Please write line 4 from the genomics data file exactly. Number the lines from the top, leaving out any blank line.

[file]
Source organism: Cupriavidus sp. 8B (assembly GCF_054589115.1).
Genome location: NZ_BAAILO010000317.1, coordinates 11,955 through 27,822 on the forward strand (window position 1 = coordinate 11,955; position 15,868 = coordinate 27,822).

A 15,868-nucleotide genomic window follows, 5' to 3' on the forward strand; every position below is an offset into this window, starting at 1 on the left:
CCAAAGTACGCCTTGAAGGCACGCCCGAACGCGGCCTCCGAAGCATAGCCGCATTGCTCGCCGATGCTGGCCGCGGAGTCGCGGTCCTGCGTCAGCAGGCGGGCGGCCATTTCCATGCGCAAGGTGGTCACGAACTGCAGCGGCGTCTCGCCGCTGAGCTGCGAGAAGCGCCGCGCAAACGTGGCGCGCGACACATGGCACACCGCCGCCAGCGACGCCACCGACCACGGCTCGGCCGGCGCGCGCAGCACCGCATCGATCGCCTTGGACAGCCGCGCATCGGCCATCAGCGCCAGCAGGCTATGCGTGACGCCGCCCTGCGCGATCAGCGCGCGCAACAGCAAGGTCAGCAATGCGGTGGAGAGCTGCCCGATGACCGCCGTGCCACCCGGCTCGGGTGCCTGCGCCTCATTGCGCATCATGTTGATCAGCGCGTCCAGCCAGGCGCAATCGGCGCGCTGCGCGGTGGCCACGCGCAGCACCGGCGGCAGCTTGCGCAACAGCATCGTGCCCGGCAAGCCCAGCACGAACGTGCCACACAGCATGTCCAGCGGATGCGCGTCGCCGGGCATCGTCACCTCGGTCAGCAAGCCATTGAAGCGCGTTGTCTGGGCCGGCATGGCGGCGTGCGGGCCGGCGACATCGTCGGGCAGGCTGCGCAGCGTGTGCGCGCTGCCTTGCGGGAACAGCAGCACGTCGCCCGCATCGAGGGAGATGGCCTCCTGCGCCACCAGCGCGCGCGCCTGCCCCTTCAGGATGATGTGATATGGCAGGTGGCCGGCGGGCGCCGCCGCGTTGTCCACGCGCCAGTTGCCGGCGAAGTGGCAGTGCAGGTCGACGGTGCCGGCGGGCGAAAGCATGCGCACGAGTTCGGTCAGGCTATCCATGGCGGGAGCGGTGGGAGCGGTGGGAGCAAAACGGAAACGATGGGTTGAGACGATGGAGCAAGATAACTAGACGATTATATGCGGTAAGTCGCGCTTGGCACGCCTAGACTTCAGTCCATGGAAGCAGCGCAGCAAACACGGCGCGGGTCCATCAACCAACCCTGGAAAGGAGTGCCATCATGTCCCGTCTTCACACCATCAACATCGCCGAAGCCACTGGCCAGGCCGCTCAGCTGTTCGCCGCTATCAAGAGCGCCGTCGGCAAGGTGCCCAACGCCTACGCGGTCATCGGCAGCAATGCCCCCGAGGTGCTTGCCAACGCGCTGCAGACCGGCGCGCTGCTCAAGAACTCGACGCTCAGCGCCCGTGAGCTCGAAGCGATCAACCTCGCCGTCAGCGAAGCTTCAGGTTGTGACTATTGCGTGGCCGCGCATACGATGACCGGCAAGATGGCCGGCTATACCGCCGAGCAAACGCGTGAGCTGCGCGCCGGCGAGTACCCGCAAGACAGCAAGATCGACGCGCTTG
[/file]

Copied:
CCAAAGTACGCCTTGAAGGCACGCCCGAACGCGGCCTCCGAAGCATAGCCGCATTGCTCGCCGATGCTGGCCGCGGAGTCGCGGTCCTGCGTCAGCAGGCGGGCGGCCATTTCCATGCGCAAGGTGGTCACGAACTGCAGCGGCGTCTCGCCGCTGAGCTGCGAGAAGCGCCGCGCAAACGTGGCGCGCGACACATGGCACACCGCCGCCAGCGACGCCACCGACCACGGCTCGGCCGGCGCGCGCAGCACCGCATCGATCGCCTTGGACAGCCGCGCATCGGCCATCAGCGCCAGCAGGCTATGCGTGACGCCGCCCTGCGCGATCAGCGCGCGCAACAGCAAGGTCAGCAATGCGGTGGAGAGCTGCCCGATGACCGCCGTGCCACCCGGCTCGGGTGCCTGCGCCTCATTGCGCATCATGTTGATCAGCGCGTCCAGCCAGGCGCAATCGGCGCGCTGCGCGGTGGCCACGCGCAGCACCGGCGGCAGCTTGCGCAACAGCATCGTGCCCGGCAAGCCCAGCACGAACGTGCCACACAGCATGTCCAGCGGATGCGCGTCGCCGGGCATCGTCACCTCGGTCAGCAAGCCATTGAAGCGCGTTGTCTGGGCCGGCATGGCGGCGTGCGGGCCGGCGACATCGTCGGGCAGGCTGCGCAGCGTGTGCGCGCTGCCTTGCGGGAACAGCAGCACGTCGCCCGCATCGAGGGAGATGGCCTCCTGCGCCACCAGCGCGCGCGCCTGCCCCTTCAGGATGATGTGATATGGCAGGTGGCCGGCGGGCGCCGCCGCGTTGTCCACGCGCCAGTTGCCGGCGAAGTGGCAGTGCAGGTCGACGGTGCCGGCGGGCGAAAGCATGCGCACGAGTTCGGTCAGGCTATCCATGGCGGGAGCGGTGGGAGCGGTGGGAGCAAAACGGAAACGATGGGTTGAGACGATGGAGCAAGATAACTAGACGATTATATGCGGTAAGTCGCGCTTGGCACGCCTAGACTTCAGTCCATGGAAGCAGCGCAGCAAACACGGCGCGGGTCCATCAACCAACCCTGGAAAGGAGTGCCATCATGTCCCGTCTTCACACCATCAACATCGCCGAAGCCACTGGCCAGGCCGCTCAGCTGTTCGCCGCTATCAAGAGCGCCGTCGGCAAGGTGCCCAACGCCTACGCGGTCATCGGCAGCAATGCCCCCGAGGTGCTTGCCAACGCGCTGCAGACCGGCGCGCTGCTCAAGAACTCGACGCTCAGCGCCCGTGAGCTCGAAGCGATCAACCTCGCCGTCAGCGAAGCTTCAGGTTGTGACTATTGCGTGGCCGCGCATACGATGACCGGCAAGATGGCCGGCTATACCGCCGAGCAAACGCGTGAGCTGCGCGCCGGCGAGTACCCGCAAGACAGCAAGATCGACGCGCTTG